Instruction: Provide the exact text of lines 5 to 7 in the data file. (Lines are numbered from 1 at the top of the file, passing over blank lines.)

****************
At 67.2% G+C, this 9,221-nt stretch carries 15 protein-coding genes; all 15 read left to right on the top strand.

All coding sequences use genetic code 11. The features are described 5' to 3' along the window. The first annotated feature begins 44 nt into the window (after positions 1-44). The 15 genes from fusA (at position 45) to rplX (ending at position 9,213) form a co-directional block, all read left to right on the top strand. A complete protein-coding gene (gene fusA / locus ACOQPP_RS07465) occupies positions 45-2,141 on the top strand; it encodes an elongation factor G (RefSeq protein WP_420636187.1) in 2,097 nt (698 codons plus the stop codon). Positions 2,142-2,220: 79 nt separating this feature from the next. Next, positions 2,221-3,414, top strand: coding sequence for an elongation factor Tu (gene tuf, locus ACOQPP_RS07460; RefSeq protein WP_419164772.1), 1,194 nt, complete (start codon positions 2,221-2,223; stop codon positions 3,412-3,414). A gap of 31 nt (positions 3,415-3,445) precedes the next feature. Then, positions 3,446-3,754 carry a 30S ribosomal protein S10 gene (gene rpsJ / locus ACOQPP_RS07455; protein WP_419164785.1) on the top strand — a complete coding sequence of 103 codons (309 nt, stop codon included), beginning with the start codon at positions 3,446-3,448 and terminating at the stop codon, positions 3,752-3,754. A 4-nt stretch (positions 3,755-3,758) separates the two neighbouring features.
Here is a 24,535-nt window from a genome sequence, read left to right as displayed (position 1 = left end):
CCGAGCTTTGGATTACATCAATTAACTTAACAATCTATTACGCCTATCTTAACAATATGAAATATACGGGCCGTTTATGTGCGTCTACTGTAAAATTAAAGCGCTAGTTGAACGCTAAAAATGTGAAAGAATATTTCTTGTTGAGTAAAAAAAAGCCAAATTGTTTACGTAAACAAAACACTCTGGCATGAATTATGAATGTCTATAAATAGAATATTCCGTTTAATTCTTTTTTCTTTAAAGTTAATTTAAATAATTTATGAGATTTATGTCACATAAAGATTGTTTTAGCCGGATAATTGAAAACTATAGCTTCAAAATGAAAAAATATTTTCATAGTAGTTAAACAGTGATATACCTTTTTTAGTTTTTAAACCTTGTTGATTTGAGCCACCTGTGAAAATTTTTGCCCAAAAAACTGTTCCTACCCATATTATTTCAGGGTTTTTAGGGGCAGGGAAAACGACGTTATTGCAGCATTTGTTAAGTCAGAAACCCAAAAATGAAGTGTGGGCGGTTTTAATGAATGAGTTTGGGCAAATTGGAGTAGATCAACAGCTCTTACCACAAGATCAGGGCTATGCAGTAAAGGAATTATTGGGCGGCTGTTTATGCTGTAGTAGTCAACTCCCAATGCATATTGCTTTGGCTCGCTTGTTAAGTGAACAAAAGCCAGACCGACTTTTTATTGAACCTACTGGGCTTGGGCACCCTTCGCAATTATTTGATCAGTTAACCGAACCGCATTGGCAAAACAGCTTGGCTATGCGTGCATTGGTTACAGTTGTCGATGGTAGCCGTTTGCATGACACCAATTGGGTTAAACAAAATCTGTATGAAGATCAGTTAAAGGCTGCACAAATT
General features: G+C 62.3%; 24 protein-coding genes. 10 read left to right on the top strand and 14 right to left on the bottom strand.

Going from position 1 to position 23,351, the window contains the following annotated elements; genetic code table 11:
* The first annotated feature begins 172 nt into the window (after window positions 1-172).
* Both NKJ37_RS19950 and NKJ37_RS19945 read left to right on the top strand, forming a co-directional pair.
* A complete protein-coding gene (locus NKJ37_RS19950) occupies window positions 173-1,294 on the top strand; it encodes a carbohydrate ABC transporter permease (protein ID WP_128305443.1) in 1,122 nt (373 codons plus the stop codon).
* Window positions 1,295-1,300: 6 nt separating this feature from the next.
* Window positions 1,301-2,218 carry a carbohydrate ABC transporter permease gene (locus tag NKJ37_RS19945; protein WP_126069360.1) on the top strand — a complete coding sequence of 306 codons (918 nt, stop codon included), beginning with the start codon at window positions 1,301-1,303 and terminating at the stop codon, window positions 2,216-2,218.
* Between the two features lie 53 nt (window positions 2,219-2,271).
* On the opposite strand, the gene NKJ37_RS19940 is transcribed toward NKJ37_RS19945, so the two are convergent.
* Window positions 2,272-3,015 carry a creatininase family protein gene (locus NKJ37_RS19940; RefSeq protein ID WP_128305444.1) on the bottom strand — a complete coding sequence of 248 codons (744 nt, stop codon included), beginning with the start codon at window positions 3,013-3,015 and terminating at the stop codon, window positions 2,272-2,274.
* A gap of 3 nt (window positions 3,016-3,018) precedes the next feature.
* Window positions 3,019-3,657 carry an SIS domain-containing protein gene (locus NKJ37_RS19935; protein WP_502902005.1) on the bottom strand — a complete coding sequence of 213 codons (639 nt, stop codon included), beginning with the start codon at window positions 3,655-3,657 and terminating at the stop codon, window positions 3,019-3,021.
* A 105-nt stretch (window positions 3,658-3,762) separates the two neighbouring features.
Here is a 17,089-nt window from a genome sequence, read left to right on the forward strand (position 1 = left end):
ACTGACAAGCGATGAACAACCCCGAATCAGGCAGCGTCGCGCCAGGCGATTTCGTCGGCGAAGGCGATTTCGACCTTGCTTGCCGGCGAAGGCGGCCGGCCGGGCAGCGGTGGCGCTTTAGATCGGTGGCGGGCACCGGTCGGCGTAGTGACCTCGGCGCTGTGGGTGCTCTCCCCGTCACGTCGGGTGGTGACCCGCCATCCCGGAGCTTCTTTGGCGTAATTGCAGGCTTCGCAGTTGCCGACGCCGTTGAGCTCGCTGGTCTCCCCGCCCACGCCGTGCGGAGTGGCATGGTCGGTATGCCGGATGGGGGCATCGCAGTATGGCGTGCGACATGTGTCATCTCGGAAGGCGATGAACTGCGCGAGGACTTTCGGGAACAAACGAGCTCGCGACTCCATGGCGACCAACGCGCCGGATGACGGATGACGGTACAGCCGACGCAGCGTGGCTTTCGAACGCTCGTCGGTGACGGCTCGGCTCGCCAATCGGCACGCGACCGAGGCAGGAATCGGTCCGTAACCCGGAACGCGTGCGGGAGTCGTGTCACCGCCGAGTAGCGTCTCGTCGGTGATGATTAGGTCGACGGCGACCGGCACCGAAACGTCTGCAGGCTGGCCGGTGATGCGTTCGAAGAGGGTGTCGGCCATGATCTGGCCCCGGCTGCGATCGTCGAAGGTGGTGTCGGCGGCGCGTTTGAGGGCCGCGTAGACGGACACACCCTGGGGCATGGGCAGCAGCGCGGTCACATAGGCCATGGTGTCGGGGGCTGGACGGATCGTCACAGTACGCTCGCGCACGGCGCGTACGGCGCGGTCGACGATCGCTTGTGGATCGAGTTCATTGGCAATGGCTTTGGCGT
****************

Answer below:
General features: G+C 62.3%; 24 protein-coding genes. 10 read left to right on the top strand and 14 right to left on the bottom strand.

Going from position 1 to position 23,351, the window contains the following annotated elements; genetic code table 11:
* The first annotated feature begins 172 nt into the window (after window positions 1-172).